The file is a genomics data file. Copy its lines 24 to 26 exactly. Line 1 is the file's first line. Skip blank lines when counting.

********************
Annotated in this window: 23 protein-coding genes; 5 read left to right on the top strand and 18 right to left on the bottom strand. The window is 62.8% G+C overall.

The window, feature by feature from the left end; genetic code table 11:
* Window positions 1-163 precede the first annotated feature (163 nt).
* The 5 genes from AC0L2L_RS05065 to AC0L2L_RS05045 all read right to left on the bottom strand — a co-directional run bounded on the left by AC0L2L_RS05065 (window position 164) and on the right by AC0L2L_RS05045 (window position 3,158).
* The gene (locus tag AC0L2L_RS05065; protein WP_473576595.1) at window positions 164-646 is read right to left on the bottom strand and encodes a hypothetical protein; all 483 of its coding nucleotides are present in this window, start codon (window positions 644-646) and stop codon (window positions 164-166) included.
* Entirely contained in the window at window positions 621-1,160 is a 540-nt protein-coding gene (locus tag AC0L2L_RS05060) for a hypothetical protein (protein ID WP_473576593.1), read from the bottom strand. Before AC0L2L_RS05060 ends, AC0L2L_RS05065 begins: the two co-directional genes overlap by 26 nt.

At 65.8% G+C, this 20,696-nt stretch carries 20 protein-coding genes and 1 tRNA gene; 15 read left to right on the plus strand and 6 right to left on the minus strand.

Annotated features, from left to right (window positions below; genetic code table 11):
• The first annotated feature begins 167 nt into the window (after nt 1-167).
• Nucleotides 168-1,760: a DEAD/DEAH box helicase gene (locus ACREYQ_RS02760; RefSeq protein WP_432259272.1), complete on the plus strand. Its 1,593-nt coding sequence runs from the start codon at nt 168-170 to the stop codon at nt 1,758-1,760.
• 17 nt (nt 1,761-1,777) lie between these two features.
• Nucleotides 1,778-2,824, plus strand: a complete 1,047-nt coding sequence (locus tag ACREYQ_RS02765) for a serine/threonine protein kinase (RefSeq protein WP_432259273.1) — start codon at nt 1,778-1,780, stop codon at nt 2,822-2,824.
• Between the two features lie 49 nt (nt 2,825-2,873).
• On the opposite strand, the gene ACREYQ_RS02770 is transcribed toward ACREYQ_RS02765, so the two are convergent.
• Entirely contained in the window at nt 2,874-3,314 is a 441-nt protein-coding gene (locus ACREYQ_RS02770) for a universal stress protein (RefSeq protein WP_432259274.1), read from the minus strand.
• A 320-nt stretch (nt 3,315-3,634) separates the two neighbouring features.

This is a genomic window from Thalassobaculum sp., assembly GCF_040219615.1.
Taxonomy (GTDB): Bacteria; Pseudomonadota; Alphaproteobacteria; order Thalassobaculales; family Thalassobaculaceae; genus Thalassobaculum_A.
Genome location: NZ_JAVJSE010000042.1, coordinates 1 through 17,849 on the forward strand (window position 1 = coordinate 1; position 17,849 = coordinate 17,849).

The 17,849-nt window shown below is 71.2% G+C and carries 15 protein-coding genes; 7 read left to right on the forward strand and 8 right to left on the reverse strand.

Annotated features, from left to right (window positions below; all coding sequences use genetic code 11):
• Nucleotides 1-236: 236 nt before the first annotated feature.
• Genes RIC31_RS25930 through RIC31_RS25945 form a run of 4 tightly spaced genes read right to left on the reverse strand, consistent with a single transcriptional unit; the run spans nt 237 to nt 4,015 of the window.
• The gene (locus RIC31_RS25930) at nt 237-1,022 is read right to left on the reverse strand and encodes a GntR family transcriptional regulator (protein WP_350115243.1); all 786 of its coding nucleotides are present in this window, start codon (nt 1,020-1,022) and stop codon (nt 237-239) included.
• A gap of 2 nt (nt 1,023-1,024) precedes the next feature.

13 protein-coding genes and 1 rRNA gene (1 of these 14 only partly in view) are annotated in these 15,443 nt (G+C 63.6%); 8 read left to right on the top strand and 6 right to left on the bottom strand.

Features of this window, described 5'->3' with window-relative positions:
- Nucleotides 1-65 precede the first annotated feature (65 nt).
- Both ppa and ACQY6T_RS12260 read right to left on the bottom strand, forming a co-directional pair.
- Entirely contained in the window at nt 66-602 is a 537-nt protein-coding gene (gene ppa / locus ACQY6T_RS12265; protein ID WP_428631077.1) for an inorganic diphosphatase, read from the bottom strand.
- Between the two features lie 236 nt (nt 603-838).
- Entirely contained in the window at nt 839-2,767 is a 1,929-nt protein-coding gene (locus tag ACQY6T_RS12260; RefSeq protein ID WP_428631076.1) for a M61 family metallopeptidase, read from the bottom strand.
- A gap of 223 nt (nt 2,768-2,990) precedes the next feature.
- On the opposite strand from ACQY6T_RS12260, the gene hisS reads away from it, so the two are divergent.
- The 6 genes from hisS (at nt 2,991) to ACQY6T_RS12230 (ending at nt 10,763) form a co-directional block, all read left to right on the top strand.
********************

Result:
• The gene (locus RIC31_RS25930) at nt 237-1,022 is read right to left on the reverse strand and encodes a GntR family transcriptional regulator (protein WP_350115243.1); all 786 of its coding nucleotides are present in this window, start codon (nt 1,020-1,022) and stop codon (nt 237-239) included.
• A gap of 2 nt (nt 1,023-1,024) precedes the next feature.

13 protein-coding genes and 1 rRNA gene (1 of these 14 only partly in view) are annotated in these 15,443 nt (G+C 63.6%); 8 read left to right on the top strand and 6 right to left on the bottom strand.